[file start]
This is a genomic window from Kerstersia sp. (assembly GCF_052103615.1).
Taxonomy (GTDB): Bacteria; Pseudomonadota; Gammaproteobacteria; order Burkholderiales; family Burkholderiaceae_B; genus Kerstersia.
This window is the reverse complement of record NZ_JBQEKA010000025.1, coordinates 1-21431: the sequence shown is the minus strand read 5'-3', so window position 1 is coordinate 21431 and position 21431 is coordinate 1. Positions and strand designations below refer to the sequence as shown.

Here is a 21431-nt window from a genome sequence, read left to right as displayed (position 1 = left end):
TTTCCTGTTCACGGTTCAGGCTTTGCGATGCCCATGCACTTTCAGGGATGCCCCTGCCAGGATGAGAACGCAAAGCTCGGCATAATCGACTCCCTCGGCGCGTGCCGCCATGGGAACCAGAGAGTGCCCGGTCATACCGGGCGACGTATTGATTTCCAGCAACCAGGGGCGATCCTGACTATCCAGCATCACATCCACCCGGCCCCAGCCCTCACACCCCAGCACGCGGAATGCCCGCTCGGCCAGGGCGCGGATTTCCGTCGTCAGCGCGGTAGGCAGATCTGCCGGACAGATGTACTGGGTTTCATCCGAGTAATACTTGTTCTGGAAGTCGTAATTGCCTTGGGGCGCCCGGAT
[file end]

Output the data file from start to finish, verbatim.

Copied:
This is a genomic window from Kerstersia sp. (assembly GCF_052103615.1).
Taxonomy (GTDB): Bacteria; Pseudomonadota; Gammaproteobacteria; order Burkholderiales; family Burkholderiaceae_B; genus Kerstersia.
This window is the reverse complement of record NZ_JBQEKA010000025.1, coordinates 1-21431: the sequence shown is the minus strand read 5'-3', so window position 1 is coordinate 21431 and position 21431 is coordinate 1. Positions and strand designations below refer to the sequence as shown.

Here is a 21431-nt window from a genome sequence, read left to right as displayed (position 1 = left end):
TTTCCTGTTCACGGTTCAGGCTTTGCGATGCCCATGCACTTTCAGGGATGCCCCTGCCAGGATGAGAACGCAAAGCTCGGCATAATCGACTCCCTCGGCGCGTGCCGCCATGGGAACCAGAGAGTGCCCGGTCATACCGGGCGACGTATTGATTTCCAGCAACCAGGGGCGATCCTGACTATCCAGCATCACATCCACCCGGCCCCAGCCCTCACACCCCAGCACGCGGAATGCCCGCTCGGCCAGGGCGCGGATTTCCGTCGTCAGCGCGGTAGGCAGATCTGCCGGACAGATGTACTGGGTTTCATCCGAGTAATACTTGTTCTGGAAGTCGTAATTGCCTTGGGGCGCCCGGAT